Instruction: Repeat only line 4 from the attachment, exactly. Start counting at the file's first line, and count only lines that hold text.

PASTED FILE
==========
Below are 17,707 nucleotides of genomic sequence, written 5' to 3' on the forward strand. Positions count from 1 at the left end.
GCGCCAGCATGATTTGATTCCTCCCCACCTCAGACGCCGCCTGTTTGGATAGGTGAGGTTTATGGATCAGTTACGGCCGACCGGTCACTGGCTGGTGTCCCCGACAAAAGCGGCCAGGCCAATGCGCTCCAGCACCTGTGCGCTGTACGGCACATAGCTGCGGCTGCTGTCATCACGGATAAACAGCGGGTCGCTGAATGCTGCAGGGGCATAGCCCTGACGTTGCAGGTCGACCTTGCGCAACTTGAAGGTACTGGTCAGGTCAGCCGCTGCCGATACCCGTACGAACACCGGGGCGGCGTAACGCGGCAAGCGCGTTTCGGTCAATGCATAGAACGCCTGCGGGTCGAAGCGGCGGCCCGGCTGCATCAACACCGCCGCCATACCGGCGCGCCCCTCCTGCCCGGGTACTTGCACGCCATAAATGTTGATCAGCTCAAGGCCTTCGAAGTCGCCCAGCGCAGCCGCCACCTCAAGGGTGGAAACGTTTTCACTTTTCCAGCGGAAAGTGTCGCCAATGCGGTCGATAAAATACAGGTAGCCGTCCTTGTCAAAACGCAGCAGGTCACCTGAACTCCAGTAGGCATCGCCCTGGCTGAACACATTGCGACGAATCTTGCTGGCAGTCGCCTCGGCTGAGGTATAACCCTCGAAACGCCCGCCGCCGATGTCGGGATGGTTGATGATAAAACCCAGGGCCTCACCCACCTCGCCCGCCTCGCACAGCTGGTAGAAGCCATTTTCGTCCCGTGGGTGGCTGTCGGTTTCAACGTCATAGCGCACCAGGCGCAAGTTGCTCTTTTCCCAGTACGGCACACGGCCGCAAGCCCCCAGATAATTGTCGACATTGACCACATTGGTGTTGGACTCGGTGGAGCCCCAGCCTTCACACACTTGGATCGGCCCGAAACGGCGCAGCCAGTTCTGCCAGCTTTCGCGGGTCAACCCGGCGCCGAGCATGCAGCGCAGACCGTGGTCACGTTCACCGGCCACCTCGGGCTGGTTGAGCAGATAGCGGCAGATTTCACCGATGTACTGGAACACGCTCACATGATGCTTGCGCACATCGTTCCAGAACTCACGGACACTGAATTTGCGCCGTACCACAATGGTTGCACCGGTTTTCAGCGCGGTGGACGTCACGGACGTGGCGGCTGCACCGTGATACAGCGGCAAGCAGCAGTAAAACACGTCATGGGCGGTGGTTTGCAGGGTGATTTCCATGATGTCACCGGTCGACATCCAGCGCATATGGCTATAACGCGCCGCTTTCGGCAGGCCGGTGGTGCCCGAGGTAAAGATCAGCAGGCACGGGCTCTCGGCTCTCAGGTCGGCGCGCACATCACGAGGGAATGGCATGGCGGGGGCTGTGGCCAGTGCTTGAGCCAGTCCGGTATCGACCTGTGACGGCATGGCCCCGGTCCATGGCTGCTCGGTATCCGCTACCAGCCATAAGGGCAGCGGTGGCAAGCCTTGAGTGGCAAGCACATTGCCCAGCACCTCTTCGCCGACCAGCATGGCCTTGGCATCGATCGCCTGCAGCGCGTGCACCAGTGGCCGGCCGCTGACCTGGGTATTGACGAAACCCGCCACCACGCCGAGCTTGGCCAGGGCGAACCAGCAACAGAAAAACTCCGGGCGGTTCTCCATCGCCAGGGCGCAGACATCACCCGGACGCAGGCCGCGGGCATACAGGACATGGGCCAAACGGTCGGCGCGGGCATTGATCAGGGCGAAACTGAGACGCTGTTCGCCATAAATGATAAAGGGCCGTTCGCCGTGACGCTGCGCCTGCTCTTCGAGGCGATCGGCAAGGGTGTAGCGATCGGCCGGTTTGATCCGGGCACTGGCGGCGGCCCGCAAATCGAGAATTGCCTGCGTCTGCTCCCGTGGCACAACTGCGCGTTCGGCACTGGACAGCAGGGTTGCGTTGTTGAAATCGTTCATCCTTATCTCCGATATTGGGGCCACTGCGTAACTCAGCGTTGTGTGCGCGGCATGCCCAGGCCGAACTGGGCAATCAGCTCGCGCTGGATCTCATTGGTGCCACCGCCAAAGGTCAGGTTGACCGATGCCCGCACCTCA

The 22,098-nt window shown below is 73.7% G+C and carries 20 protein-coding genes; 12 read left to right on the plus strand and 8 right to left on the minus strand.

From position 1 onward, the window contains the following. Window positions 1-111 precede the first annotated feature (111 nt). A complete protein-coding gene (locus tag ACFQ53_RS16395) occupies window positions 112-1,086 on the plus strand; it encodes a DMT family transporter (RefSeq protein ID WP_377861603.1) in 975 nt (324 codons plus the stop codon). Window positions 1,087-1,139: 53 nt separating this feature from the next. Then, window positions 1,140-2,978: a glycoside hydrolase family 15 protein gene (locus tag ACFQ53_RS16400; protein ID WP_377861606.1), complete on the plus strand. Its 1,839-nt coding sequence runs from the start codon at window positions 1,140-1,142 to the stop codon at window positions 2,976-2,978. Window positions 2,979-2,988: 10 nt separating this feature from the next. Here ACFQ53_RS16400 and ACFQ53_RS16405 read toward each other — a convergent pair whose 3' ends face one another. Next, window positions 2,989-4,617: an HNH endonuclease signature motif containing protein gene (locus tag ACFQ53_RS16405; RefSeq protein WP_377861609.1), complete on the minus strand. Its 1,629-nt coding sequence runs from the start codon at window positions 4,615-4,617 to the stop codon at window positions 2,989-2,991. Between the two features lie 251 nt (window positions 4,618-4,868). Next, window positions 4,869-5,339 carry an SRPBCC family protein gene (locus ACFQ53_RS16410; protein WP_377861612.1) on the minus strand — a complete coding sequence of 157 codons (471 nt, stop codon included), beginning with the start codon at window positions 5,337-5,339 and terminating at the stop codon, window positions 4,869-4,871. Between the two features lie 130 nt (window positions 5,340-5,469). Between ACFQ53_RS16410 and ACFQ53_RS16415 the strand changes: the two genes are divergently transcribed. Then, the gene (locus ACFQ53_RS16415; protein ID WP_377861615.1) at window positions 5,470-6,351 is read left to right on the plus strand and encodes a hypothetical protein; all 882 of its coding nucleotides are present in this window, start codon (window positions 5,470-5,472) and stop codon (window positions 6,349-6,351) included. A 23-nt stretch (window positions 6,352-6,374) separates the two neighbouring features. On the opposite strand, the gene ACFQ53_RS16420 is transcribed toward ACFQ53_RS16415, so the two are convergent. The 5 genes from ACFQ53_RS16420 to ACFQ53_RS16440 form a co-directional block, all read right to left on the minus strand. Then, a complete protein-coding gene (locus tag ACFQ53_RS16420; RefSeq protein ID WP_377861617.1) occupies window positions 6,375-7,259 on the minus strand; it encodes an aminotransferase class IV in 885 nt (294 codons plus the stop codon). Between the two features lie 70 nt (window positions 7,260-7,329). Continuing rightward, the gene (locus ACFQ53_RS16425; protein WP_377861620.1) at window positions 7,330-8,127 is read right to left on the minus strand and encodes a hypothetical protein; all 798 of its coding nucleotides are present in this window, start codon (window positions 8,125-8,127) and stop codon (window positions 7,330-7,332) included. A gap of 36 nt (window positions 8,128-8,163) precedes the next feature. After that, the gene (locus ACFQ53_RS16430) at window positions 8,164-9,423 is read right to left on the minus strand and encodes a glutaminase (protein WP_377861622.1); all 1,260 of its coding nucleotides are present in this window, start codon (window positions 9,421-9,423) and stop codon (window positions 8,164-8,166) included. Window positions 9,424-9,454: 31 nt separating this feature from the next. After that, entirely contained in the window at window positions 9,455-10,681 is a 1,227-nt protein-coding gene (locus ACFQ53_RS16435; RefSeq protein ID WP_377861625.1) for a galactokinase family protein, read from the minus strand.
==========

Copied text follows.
From position 1 onward, the window contains the following. Window positions 1-111 precede the first annotated feature (111 nt). A complete protein-coding gene (locus tag ACFQ53_RS16395) occupies window positions 112-1,086 on the plus strand; it encodes a DMT family transporter (RefSeq protein ID WP_377861603.1) in 975 nt (324 codons plus the stop codon). Window positions 1,087-1,139: 53 nt separating this feature from the next. Then, window positions 1,140-2,978: a glycoside hydrolase family 15 protein gene (locus tag ACFQ53_RS16400; protein ID WP_377861606.1), complete on the plus strand. Its 1,839-nt coding sequence runs from the start codon at window positions 1,140-1,142 to the stop codon at window positions 2,976-2,978. Window positions 2,979-2,988: 10 nt separating this feature from the next. Here ACFQ53_RS16400 and ACFQ53_RS16405 read toward each other — a convergent pair whose 3' ends face one another. Next, window positions 2,989-4,617: an HNH endonuclease signature motif containing protein gene (locus tag ACFQ53_RS16405; RefSeq protein WP_377861609.1), complete on the minus strand. Its 1,629-nt coding sequence runs from the start codon at window positions 4,615-4,617 to the stop codon at window positions 2,989-2,991. Between the two features lie 251 nt (window positions 4,618-4,868). Next, window positions 4,869-5,339 carry an SRPBCC family protein gene (locus ACFQ53_RS16410; protein WP_377861612.1) on the minus strand — a complete coding sequence of 157 codons (471 nt, stop codon included), beginning with the start codon at window positions 5,337-5,339 and terminating at the stop codon, window positions 4,869-4,871. Between the two features lie 130 nt (window positions 5,340-5,469). Between ACFQ53_RS16410 and ACFQ53_RS16415 the strand changes: the two genes are divergently transcribed. Then, the gene (locus ACFQ53_RS16415; protein ID WP_377861615.1) at window positions 5,470-6,351 is read left to right on the plus strand and encodes a hypothetical protein; all 882 of its coding nucleotides are present in this window, start codon (window positions 5,470-5,472) and stop codon (window positions 6,349-6,351) included. A 23-nt stretch (window positions 6,352-6,374) separates the two neighbouring features. On the opposite strand, the gene ACFQ53_RS16420 is transcribed toward ACFQ53_RS16415, so the two are convergent. The 5 genes from ACFQ53_RS16420 to ACFQ53_RS16440 form a co-directional block, all read right to left on the minus strand. Then, a complete protein-coding gene (locus tag ACFQ53_RS16420; RefSeq protein ID WP_377861617.1) occupies window positions 6,375-7,259 on the minus strand; it encodes an aminotransferase class IV in 885 nt (294 codons plus the stop codon). Between the two features lie 70 nt (window positions 7,260-7,329). Continuing rightward, the gene (locus ACFQ53_RS16425; protein WP_377861620.1) at window positions 7,330-8,127 is read right to left on the minus strand and encodes a hypothetical protein; all 798 of its coding nucleotides are present in this window, start codon (window positions 8,125-8,127) and stop codon (window positions 7,330-7,332) included. A gap of 36 nt (window positions 8,128-8,163) precedes the next feature. After that, the gene (locus ACFQ53_RS16430) at window positions 8,164-9,423 is read right to left on the minus strand and encodes a glutaminase (protein WP_377861622.1); all 1,260 of its coding nucleotides are present in this window, start codon (window positions 9,421-9,423) and stop codon (window positions 8,164-8,166) included. Window positions 9,424-9,454: 31 nt separating this feature from the next. After that, entirely contained in the window at window positions 9,455-10,681 is a 1,227-nt protein-coding gene (locus ACFQ53_RS16435; RefSeq protein ID WP_377861625.1) for a galactokinase family protein, read from the minus strand.